I sent Aaron an email with the subject line “oh crap,” detailing the lack of finishedness. The good news is that in the Google Doc comment, I’d left myself an outline of the missing chapter. It’s a very rough outline, but at least I’m not racking my brains trying to remember what it was I intended said chapter to contain and accomplish.

The bad news is that I could go into labor at any moment, and if I don’t get that chapter written before this happens, I likely won’t get it written for at least another month. (I am trying to be optimistic.)

How to Add Necessary Wordage to Your Novel

So. Now the goal is to add 4,000-6,000 words to the story. How to accomplish said feat? I know I can’t be the only writer out there to be facing such a task, so I thought I’d delineate a few steps for all of you writerly people. This is by no means an exhaustive how-to; this is just how I’m approaching the problem. If it works for you, too, then I’ve done A Good Thing. : )

How to Add Necessary Wordage to Your Novel

1. Have an idea of what those words need to be.

As I mentioned above, I’ve already got a rough outline of what needs to go into this chapter. Now, by “outline” I do not mean a point-by-point bulleted list, although that might be helpful. I mean I have three or so run-on sentences that say “first this happens and then this and then someone says that and the MC responds and then they argue and blah.” Yes, the “blah” is a direct quote. When I wrote the comment, I needed to remind my future self of the thoughts that had inspired the idea that the story needed this chapter. The Run-On Blah serves as my “oh yeah, that.”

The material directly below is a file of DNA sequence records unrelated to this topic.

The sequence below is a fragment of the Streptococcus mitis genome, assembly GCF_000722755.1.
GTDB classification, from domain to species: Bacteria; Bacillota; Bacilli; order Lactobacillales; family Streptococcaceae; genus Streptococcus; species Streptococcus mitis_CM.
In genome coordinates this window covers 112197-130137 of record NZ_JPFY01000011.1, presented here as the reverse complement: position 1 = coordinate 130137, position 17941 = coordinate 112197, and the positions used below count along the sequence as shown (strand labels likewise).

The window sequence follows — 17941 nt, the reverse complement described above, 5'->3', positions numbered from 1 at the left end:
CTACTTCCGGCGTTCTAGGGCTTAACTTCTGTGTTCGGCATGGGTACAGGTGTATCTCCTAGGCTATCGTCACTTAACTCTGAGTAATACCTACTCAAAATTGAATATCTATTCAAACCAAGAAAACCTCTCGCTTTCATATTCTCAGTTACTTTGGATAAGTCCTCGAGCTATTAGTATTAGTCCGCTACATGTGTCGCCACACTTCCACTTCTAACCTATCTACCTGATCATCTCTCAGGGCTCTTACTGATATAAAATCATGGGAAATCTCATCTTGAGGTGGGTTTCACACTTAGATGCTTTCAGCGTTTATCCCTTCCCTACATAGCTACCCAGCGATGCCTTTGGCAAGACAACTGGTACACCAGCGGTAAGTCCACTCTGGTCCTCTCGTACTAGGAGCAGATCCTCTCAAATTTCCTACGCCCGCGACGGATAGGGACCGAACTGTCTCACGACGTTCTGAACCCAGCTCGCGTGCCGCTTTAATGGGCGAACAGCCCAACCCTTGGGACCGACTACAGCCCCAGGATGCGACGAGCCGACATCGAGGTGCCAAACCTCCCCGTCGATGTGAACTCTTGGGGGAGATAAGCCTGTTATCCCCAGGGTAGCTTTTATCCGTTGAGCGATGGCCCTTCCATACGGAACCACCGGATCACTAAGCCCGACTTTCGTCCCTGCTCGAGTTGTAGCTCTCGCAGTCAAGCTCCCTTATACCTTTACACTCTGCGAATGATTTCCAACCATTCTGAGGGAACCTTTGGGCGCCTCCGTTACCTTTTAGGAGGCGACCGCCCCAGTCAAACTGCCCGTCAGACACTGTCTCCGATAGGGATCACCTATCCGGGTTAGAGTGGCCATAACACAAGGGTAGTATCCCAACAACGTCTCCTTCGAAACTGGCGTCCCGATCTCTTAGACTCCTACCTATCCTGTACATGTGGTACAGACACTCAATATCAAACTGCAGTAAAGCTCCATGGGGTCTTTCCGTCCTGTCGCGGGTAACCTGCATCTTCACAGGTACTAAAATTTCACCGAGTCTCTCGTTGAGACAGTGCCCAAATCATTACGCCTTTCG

2. Know what the extra words need to accomplish.

In my case — and without providing spoilers — my entire extra chapter serves a dual purpose:
(a) It fleshes out a side character as one of the main antagonists of the story.
(b) It provides my main character with extra motivation for her decisions over the course of the next 2-3 chapters.

Unless you’re in the throes of NaNoWriMo and are trying to pad your word count, you’re never just adding words for the sheer heckuvit. This is not a thesis paper to which you’re adding fluff in order to get your letter grade. This is a novel, in which every word must be absolutely necessary. (Really, you should approach thesis papers the same way, but who does that?) In novel-writing, if a word doesn’t need to be there, you have to cut it. Conversely, you shouldn’t add a word unless you need it, either.

So, before you go adding a couple thou of wordage to your story, be sure of what function you want those words to perform. Fleshing out character? Adding motive? Clarifying action? Tying up subplot? Giving main character another delicious obstacle to overcome?
Decide. And then move on to the last step.

3. Engage butt-to-chair and write the darn thing.

I discovered my lack-of-a-chapter on Thursday. I didn’t get around to sitting down to the story again until Monday. Granted, in the meantime I had baby-related necessaries to accomplish and away-from-keyboard activities in which to engage. But still…I’m a big enough girl to admit to the possibility that I might have been procrastinating a little.

Do as I say, not as I do. In every step of novel-writing, plunking your butt in your chair and just doing the work will ultimately be the only thing that gets your story written. It’s the only thing that will get your story finished — and I mean really finished, not just ready for someone to start reading while you frantically work ahead of said beta reader and hope they don’t catch up to you before you’re done.

———

So, there ya have it. My three steps on how to add necessary words to your novel. Comments, questions, and even disagreements are welcome. What would you add to the list?

OPINIONS WANTED! Win free books!

Hile, inklings!

If you were paying attention last fall and winter (and I know that you were, because that’s just the attentive sort of darlings you are), you might recall that my novel for NaNoWriMo 2011 was a low sci-fi story workingly entitled Elevator People.